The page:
Jim Gabour, film studies instructor at Loyola University New Orleans, is receiving attention for his new novel “Unimportant People.” The Guardian, one of the largest and most popular news outlets in the United Kingdom, is publicizing the new work and the website opendemocracy.net is releasing weekly excerpts of the piece through the months of June and July.
“The advocacy group UNITY recently reported that 9,200 homeless people now live in the New Orleans area,” said Gabour. “That number represents a 70 percent rise since Katrina and ranks the city as having the highest homeless population in the United States. When you consider that the city is one-third smaller in population than it was prior to August 2005, the numbers indicate that around one out of every 30 New Orleans residents live on the streets.”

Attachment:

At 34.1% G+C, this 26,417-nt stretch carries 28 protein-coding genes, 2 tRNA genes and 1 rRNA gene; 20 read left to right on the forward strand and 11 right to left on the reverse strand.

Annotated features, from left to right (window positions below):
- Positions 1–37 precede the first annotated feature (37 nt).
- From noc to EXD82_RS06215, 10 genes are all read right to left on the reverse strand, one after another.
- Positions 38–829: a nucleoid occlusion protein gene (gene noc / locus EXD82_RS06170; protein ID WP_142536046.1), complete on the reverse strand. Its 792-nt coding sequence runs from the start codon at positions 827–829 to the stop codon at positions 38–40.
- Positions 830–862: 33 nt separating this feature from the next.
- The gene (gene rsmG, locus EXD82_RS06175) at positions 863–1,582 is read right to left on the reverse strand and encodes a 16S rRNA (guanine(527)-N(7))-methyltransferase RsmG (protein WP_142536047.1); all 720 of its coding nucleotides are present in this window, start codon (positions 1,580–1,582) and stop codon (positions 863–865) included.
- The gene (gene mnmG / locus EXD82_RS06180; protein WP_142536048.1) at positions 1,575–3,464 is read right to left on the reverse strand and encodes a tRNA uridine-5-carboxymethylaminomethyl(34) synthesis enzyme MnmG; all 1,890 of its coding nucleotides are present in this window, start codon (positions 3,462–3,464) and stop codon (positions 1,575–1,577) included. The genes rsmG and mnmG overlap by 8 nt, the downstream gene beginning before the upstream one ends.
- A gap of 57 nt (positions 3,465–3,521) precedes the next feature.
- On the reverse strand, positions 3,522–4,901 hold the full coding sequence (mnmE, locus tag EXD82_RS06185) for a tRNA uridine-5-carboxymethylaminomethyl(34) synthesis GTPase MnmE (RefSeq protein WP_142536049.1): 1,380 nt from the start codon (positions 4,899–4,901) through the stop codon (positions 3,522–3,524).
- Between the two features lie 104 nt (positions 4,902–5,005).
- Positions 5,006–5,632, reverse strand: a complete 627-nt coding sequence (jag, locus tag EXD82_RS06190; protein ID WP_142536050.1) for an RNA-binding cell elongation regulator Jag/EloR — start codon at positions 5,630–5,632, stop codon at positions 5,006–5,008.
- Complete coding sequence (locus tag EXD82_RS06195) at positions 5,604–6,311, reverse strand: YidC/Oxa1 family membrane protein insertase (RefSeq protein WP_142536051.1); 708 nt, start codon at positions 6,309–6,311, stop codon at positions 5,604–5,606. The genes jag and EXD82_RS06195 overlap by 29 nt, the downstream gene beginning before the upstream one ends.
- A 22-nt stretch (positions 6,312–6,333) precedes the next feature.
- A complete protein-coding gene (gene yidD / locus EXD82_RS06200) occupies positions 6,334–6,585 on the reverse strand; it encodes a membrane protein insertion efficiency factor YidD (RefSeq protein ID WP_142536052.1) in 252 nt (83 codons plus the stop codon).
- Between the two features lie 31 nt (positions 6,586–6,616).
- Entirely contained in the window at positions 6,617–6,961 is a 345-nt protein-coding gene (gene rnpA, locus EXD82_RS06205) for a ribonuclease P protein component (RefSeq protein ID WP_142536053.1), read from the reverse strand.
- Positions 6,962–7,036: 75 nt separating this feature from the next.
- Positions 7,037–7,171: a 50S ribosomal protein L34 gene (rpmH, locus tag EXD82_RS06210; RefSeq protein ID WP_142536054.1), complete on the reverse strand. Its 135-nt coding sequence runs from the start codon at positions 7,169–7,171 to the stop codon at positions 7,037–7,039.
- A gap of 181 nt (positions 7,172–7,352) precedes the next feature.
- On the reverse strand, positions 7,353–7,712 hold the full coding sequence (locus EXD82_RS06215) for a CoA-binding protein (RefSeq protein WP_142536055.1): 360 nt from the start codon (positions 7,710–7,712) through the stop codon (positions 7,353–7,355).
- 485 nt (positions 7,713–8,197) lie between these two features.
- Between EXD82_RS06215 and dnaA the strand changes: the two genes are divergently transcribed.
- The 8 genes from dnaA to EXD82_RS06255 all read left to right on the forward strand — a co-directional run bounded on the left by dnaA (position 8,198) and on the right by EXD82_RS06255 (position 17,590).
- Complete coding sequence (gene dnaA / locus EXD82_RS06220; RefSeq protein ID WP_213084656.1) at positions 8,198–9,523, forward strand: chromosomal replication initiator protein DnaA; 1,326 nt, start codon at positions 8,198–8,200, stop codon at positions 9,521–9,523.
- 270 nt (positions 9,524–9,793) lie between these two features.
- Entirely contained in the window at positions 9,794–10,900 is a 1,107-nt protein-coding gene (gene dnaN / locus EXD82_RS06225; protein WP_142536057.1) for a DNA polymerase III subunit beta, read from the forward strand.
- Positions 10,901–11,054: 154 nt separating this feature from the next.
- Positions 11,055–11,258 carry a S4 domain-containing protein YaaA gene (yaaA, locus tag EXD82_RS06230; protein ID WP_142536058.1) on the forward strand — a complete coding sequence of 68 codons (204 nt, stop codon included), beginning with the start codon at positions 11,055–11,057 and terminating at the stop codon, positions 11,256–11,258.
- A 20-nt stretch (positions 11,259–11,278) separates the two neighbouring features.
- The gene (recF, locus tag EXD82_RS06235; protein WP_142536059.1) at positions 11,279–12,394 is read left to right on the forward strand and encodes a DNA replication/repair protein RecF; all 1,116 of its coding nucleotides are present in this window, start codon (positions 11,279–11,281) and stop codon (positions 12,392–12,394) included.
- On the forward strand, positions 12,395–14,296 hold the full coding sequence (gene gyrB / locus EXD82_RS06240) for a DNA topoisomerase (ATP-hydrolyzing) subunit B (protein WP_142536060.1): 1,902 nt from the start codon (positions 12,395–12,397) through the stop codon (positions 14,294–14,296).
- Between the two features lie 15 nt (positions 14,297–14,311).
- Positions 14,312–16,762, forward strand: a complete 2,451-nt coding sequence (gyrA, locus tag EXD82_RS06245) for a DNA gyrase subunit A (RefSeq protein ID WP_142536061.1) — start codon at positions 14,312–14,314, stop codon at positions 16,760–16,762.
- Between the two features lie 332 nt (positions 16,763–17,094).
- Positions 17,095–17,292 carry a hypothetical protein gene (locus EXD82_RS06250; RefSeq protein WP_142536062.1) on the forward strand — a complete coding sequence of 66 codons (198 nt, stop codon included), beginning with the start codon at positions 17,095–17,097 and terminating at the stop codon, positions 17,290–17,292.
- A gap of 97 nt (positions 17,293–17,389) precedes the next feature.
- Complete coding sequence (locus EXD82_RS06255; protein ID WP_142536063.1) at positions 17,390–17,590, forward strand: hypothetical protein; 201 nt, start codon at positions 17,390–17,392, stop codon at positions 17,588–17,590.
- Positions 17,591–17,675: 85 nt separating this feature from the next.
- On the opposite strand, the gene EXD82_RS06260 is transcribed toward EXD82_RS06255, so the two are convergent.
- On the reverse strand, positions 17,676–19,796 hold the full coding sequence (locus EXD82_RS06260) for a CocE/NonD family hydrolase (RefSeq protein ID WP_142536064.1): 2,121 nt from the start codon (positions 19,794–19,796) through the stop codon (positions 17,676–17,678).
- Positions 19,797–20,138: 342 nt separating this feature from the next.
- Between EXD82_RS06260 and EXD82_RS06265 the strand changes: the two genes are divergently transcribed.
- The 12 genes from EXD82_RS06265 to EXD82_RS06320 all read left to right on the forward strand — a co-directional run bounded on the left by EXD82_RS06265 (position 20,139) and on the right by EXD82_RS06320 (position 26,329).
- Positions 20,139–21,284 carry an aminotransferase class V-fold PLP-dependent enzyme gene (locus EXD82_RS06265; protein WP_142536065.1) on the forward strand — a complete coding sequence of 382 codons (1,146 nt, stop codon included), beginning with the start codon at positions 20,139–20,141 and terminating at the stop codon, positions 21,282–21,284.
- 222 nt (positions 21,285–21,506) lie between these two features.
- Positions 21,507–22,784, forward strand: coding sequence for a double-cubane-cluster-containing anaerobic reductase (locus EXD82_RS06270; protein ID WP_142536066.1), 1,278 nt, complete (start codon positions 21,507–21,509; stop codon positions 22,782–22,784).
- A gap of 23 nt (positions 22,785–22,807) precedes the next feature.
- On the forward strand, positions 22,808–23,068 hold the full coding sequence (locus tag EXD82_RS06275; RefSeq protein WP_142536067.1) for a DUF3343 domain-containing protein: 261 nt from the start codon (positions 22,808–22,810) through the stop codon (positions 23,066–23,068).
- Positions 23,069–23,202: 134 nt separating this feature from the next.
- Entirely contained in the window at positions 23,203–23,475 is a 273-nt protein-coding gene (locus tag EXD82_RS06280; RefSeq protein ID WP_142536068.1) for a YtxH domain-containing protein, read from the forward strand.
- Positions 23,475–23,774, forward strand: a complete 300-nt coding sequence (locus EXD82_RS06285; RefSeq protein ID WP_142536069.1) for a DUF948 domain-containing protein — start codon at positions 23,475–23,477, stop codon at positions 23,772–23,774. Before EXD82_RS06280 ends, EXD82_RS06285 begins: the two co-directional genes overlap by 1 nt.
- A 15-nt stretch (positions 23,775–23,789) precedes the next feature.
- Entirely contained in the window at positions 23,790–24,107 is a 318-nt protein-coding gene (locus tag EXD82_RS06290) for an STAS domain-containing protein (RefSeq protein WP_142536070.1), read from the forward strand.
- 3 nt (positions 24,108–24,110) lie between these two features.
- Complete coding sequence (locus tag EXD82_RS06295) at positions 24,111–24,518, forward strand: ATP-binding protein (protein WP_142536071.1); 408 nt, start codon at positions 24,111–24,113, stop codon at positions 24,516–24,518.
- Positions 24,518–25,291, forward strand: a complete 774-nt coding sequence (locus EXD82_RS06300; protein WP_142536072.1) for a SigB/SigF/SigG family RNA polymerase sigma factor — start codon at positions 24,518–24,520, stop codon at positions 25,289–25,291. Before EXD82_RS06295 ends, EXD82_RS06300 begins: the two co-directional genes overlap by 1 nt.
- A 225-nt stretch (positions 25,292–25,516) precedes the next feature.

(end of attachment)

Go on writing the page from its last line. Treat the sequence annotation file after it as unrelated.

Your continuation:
In “Unimportant People,” Gabour combines interviews and biographical portraits of those very individuals in New Orleans society who are deemed by most as having little worth–societal misfits, outcasts, outlaws and the homeless. The book follows a select “family” of 12 during a two-year period and documents their interaction and the effect of their progress on the city.
“These are people discovering ways to enfranchise themselves within a system that is determined to exclude and devalue them,” said Gabour. “I changed names and details to keep the subjects safe and fictionalized the stories a bit to keep the community unharmed, but the stories were born of reality, along with the characters.”
Excerpts from “Unimportant People” are being posted weekly to Open Democracy and can be read at http://www.opendemocracy.net/freeform-tags/unimportance .
For more information, contact Gabour at email@example.com.